Publishers looking for consumer revenue are realizing that unlimited access to content, or an ad-light experience, often isn’t good enough. That’s why Quartz is hoping to build a community around a new membership program that includes events, exclusive content and regular conference calls with Quartz staffers.

On Tuesday, the recently-acquired business news publisher announced the launch of a paid membership tier, which costs $14.99 per month or $99 per year; the price for the annual tier will increase to $150 per year in 2019. Separately, Quartz also launched a new, free app that adds a layer of community interaction to news, with Quartz staffers as well as a stable of business luminaries, including Sir Richard Branson, able to provide comments and commentary on stories shared within the app.

The membership is built around a mixture of content and community features including weekly, in-depth reports on hot-button business ideas called field guides, the ability for members to suggest questions for Q&As and regular conference calls between members and Quartz journalists. The publisher will also begin hosting exclusive member events starting in 2019.

Quartz’s membership joins an increasingly crowded field of consumer offerings being brought to market by digital publishers, ranging from exclusive products like The Information, which can cost up to $749 for an individual subscription to incremental add-ons from legacy digital players like Yahoo, which announced it would be launching a paid version of Yahoo Finance in 2019.

Most of the most expensive publisher offerings focus on skills. “The clearer it is that your membership solves a real problem for readers, the more you’re going to edge toward that higher price point,” said Rob Ristagno, the founder of Sterling Woods Group.  “You’ve got to make them more skilled at their job, or you’ve got to make them more successful at something they’re enthusiastic about.”

The Quartz offering splits the difference, delivering in-depth looks at important business topics aimed at readers unfamiliar with them, while adding community dimension as well.

“We chose the word ‘membership’ deliberately,” said Zach Seward, Quartz’s chief product officer. “In addition to the content you get, it’s a relationship with Quartz.”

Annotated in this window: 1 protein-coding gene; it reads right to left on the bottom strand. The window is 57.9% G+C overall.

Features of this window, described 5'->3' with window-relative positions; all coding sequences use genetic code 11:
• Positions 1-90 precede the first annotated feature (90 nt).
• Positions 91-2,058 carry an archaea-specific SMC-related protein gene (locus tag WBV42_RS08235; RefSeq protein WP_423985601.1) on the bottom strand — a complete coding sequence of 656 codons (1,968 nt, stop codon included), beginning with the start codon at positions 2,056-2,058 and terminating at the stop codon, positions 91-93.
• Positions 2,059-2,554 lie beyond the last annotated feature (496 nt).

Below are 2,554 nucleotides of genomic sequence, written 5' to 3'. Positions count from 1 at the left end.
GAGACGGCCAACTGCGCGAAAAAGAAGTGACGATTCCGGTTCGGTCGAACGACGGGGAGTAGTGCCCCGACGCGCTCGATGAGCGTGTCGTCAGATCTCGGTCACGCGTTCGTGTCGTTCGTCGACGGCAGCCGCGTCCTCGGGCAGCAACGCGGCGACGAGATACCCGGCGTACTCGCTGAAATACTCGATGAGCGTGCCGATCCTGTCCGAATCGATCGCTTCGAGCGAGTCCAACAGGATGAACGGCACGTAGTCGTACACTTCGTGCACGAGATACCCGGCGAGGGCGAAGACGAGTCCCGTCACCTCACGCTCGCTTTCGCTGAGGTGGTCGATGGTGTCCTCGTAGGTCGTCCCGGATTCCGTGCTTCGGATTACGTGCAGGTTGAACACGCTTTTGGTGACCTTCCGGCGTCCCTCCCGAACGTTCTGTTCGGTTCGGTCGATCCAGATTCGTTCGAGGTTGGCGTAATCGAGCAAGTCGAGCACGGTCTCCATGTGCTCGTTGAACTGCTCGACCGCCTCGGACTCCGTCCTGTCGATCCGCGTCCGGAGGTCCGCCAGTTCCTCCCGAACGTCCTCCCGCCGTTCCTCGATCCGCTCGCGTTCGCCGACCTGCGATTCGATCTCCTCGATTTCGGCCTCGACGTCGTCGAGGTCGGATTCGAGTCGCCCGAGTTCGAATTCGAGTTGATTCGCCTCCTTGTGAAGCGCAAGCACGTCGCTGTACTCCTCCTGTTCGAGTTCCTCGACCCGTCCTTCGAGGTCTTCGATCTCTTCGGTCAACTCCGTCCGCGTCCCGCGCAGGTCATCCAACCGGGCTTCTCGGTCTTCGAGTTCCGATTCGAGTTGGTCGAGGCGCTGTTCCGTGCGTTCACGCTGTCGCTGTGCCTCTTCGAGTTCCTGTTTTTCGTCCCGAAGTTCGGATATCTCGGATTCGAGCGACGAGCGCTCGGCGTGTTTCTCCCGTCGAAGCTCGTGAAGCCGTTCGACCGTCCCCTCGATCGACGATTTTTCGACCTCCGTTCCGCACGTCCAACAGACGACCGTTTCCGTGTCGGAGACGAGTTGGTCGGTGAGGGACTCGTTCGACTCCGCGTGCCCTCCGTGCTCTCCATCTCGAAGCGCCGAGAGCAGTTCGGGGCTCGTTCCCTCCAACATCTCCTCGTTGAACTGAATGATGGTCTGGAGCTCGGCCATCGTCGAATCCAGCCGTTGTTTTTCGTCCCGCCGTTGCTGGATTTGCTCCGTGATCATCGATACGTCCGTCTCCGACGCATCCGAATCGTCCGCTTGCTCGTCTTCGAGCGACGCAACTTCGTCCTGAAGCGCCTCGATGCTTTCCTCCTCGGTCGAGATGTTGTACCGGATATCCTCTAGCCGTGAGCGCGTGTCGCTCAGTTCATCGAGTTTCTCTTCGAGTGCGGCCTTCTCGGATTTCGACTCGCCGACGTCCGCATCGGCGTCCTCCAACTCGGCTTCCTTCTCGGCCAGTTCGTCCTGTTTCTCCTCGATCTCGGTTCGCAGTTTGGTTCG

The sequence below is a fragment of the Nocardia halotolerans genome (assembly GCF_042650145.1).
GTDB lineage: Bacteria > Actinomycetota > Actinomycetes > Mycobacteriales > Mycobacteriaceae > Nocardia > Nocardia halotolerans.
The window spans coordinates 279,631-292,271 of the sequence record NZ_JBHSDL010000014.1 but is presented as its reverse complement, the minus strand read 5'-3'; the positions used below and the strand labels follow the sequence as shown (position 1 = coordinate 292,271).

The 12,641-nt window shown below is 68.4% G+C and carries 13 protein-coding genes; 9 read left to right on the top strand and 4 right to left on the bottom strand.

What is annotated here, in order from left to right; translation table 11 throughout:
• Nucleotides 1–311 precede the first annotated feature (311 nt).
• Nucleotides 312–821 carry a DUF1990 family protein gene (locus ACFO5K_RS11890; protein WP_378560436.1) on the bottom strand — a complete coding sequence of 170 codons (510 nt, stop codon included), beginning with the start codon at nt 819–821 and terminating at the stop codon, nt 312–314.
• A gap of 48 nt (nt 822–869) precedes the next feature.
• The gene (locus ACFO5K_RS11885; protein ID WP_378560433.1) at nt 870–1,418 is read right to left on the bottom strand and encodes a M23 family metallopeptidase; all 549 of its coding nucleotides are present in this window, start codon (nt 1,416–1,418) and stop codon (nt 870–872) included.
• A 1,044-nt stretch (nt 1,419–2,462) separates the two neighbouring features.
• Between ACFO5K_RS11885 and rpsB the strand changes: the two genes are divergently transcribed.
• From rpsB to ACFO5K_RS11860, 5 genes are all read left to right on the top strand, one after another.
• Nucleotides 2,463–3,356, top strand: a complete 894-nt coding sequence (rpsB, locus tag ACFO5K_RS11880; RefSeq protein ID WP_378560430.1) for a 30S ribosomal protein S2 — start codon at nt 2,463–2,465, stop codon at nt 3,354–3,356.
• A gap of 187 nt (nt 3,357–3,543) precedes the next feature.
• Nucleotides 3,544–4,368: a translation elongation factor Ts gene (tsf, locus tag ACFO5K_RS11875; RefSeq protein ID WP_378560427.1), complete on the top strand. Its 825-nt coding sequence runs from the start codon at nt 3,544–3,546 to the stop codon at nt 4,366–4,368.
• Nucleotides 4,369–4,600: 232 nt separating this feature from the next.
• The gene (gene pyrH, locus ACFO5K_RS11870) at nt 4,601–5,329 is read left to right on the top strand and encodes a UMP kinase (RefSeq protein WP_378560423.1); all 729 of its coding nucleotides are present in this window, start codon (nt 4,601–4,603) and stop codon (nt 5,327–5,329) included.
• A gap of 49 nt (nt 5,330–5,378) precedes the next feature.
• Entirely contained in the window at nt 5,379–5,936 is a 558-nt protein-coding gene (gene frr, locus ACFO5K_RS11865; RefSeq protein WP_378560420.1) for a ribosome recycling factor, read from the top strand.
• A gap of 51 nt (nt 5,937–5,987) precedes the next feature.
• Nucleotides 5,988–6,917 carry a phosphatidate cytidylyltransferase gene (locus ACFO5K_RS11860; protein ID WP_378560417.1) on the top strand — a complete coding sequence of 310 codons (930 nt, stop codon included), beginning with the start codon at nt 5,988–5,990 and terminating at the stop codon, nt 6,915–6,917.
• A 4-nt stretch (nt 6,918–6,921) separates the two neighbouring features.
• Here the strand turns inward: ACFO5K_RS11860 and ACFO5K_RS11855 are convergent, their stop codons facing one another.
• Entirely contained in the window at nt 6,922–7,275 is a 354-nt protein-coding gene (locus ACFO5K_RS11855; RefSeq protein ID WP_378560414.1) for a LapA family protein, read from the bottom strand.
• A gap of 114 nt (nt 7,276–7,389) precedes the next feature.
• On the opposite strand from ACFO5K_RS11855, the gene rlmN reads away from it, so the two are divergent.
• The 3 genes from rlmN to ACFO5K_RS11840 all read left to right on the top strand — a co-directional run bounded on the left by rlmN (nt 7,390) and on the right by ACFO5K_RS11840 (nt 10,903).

Quartz was already on the growing list of publishers trying to increase consumer revenue. It produced and sold a hard cover book at the end of 2017, and at the end of August, it launched Quartz Private Key, a newsletter about cryptocurrency and blockchain, which has amassed “hundreds” of subscribers and has surpassed the publisher’s early revenue targets.

Quartz executives declined to discuss how many memberships it expected to gather or how much revenue the program is expected to generate.

Before it was acquired by the Japanese company Uzabase earlier this year, Quartz had begun conducting in-person interviews with loyal readers to discuss which kinds of content or services they’d want from a membership. It also surveyed the publishing landscape for signals on how much it could charge for the product. Even though a large chunk of its audience has access to a corporate expense account, Seward said he wanted the membership product to be something its customers felt they had to buy for themselves (and could afford).

“We wanted to focus on making the membership a really good deal, so you feel like you’re getting a lot of value to your money,” Seward said. “It should be worth the $100, $150, to give you that leg up.”

Most of the content produced for members will be handled by the existing editorial staff. A total of 15-20 reporters will be producing content for members, though most of them will also continue coverage of their beats on a day-to-day basis; the field guides take four to six weeks to complete.

To handle customer service queries, retention and other related issues, Quartz plans to hire more staff in 2019. It hired its first customer service staffers when it published its first book last year, then added more for its Private Key newsletter, for a total of seven people focused on consumer marketing and customer service. It plans to add another three people over the coming year.

While membership fees will deliver the bulk of the new program’s revenue, ads will be part of the membership content too. For example, an advertiser message might be incorporated into a field guide. No ads have been sold yet, but Jay Lauf, Quartz’s publisher and co-CEO, expects to incorporate the membership product into bigger campaigns for advertisers, before eventually making membership ads a standalone offering as its audience grows.

Much as Quartz has done with its other products, Lauf said that it will explore many ways to incorporate ads without disrupting the core editorial experience.

“We feel the Quartz ad experience has never been a negative one,” Lauf said. “You could imagine advertisers wanting to connect to people who care about this content enough to pay for it.”

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